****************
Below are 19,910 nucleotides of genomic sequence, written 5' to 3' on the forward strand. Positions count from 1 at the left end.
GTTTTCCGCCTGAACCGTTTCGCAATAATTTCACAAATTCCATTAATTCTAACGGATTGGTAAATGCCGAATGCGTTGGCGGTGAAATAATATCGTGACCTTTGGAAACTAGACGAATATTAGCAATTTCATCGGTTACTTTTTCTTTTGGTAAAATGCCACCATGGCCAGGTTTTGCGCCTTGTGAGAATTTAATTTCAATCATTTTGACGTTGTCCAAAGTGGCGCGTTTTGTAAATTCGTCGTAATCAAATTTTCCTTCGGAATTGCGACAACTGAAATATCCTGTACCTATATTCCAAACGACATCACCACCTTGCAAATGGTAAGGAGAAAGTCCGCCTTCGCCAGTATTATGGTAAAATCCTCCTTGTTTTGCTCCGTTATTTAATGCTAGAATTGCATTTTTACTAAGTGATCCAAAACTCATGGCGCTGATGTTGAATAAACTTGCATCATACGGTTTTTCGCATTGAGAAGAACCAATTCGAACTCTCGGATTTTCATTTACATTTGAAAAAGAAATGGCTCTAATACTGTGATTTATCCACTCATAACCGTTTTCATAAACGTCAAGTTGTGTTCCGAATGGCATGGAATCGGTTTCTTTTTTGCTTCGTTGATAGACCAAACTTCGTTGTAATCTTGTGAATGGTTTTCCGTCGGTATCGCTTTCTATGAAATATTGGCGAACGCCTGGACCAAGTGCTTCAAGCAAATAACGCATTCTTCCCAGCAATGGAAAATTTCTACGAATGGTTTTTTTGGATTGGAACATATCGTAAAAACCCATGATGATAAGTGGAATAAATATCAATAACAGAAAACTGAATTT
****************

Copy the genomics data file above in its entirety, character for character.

Below are 19,910 nucleotides of genomic sequence, written 5' to 3' on the forward strand. Positions count from 1 at the left end.
GTTTTCCGCCTGAACCGTTTCGCAATAATTTCACAAATTCCATTAATTCTAACGGATTGGTAAATGCCGAATGCGTTGGCGGTGAAATAATATCGTGACCTTTGGAAACTAGACGAATATTAGCAATTTCATCGGTTACTTTTTCTTTTGGTAAAATGCCACCATGGCCAGGTTTTGCGCCTTGTGAGAATTTAATTTCAATCATTTTGACGTTGTCCAAAGTGGCGCGTTTTGTAAATTCGTCGTAATCAAATTTTCCTTCGGAATTGCGACAACTGAAATATCCTGTACCTATATTCCAAACGACATCACCACCTTGCAAATGGTAAGGAGAAAGTCCGCCTTCGCCAGTATTATGGTAAAATCCTCCTTGTTTTGCTCCGTTATTTAATGCTAGAATTGCATTTTTACTAAGTGATCCAAAACTCATGGCGCTGATGTTGAATAAACTTGCATCATACGGTTTTTCGCATTGAGAAGAACCAATTCGAACTCTCGGATTTTCATTTACATTTGAAAAAGAAATGGCTCTAATACTGTGATTTATCCACTCATAACCGTTTTCATAAACGTCAAGTTGTGTTCCGAATGGCATGGAATCGGTTTCTTTTTTGCTTCGTTGATAGACCAAACTTCGTTGTAATCTTGTGAATGGTTTTCCGTCGGTATCGCTTTCTATGAAATATTGGCGAACGCCTGGACCAAGTGCTTCAAGCAAATAACGCATTCTTCCCAGCAATGGAAAATTTCTACGAATGGTTTTTTTGGATTGGAACATATCGTAAAAACCCATGATGATAAGTGGAATAAATATCAATAACAGAAAACTGAATTT